The Ministry of Health has set its investigators to find the last uncontacted arrivals from Victoria by poring through health databases and border arrival cards – but how do they keep the search going once this yields no results?

Officials from the Ministry of Health are in the business of finding needles in haystacks.

After more than a year of government agencies being watchful for infection on our shores, contact tracing has become de rigueur, and investigators have more than one trick up their sleeve – they have three, to be exact.

As the news reached Wellington that community transmission was happening in Victoria again, it was quickly apparent this training would need to be put to use.

However, opaque names for ministry processes such as finders service and a lack of clarity about which other government agencies are involved in searching for people has raised questions about how the ‘people-finding services’ work.

Covid rearing its contagious head in Victoria meant New Zealand had to act quickly.

Suspending quarantine-free travel was the first job on the list, and before the day was out, flights between Melbourne and New Zealand had been cancelled.

But the tricky thing about Covid is the time-lag between a person contracting the virus and first showing symptoms – so the risk of further infection within New Zealand was still there from anybody who had arrived from Melbourne in the days before the new cluster hit the headlines.

There were 4749 such people – all of whom had to be contacted, instructed to get a test and self-isolate, and then have their test results collected.

Since May 25, when the bubble was paused, the Ministry of Health has managed to track down all but seven.

But what does the search for the missing travellers look like?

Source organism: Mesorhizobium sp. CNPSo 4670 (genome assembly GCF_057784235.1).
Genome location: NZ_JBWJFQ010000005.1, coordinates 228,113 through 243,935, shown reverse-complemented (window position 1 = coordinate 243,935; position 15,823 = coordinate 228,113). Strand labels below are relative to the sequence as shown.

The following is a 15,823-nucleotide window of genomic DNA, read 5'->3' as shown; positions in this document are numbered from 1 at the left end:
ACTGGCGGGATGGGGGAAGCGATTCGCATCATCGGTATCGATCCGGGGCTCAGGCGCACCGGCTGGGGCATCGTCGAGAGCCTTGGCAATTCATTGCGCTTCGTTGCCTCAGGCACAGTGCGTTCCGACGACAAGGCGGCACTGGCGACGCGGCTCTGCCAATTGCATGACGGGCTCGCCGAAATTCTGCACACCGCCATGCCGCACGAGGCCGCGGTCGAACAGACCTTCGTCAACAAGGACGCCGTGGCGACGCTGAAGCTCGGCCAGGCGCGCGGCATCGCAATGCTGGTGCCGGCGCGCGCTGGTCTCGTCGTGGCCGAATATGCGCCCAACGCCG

Officials at the National Investigation and Tracing Centre, a division of the Ministry of Health, look into accessible information that may reveal alternative contact details for the errant travellers. According to the Ministry of Health, this process – which they call the finders service – consists of three steps.

Firstly – they sought out information directly from the border, checking border arrival cards for alternative contact details – perhaps some slipped through the cracks by virtue of having more than one email address or a typo in a phone number.

Secondly, investigators checked with Immigration New Zealand to determine who of those they were searching for had already left the country. The Ministry of Health reports 1292 had already returned to Australia.

The third and final avenue is checking health databases for the person in question.

The ministry says from this point they must defer to help from police and other agencies – although it has been unwilling to specify to the media which these other agencies are.

“Police and other agencies are used to help find people when other avenues are exhausted,” said a spokesperson from the ministry. Questions as to the identity of the other agencies were given no comment.

Most of the people whom needed to be contacted were found through the Nau Mai Rā electronic system, which requires people to list their contact tracing information before they get on flights bound for New Zealand.

Details from this system meant officials were able to get a hold of 96 percent of the affected travellers very quickly.

Over half of all recent Melbourne arrivals have been found negative for the virus, but Ministry of Health officials are still chasing up the results of the rest.

On top of this, there were 370 crew members travelling across the ditch between May 20 and 25. Of these, 231 have returned a negative test result – but as of June 3, 139 tests are still awaited.

The variant of the virus causing the current outbreak across the Tasman was first reported in India and is considered more infectious than the original variant.

Matthew Scott covers immigration, urban development and Auckland issues.

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